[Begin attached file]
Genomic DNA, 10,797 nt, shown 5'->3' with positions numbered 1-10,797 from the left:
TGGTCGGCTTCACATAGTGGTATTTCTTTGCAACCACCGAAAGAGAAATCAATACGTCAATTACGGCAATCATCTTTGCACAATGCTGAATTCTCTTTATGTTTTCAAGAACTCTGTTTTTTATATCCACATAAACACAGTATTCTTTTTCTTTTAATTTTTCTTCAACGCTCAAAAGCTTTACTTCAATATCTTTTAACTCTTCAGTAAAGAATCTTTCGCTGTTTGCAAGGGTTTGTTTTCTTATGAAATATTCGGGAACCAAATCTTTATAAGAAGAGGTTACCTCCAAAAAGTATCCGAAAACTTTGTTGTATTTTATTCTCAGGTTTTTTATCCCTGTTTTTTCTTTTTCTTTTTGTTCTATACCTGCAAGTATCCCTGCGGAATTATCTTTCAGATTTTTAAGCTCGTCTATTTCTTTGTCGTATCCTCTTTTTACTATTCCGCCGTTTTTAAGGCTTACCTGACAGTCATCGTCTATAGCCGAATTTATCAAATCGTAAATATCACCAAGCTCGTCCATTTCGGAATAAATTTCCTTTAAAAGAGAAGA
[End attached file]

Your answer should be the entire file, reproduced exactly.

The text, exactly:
Genomic DNA, 10,797 nt, shown 5'->3' with positions numbered 1-10,797 from the left:
TGGTCGGCTTCACATAGTGGTATTTCTTTGCAACCACCGAAAGAGAAATCAATACGTCAATTACGGCAATCATCTTTGCACAATGCTGAATTCTCTTTATGTTTTCAAGAACTCTGTTTTTTATATCCACATAAACACAGTATTCTTTTTCTTTTAATTTTTCTTCAACGCTCAAAAGCTTTACTTCAATATCTTTTAACTCTTCAGTAAAGAATCTTTCGCTGTTTGCAAGGGTTTGTTTTCTTATGAAATATTCGGGAACCAAATCTTTATAAGAAGAGGTTACCTCCAAAAAGTATCCGAAAACTTTGTTGTATTTTATTCTCAGGTTTTTTATCCCTGTTTTTTCTTTTTCTTTTTGTTCTATACCTGCAAGTATCCCTGCGGAATTATCTTTCAGATTTTTAAGCTCGTCTATTTCTTTGTCGTATCCTCTTTTTACTATTCCGCCGTTTTTAAGGCTTACCTGACAGTCATCGTCTATAGCCGAATTTATCAAATCGTAAATATCACCAAGCTCGTCCATTTCGGAATAAATTTCCTTTAAAAGAGAAGA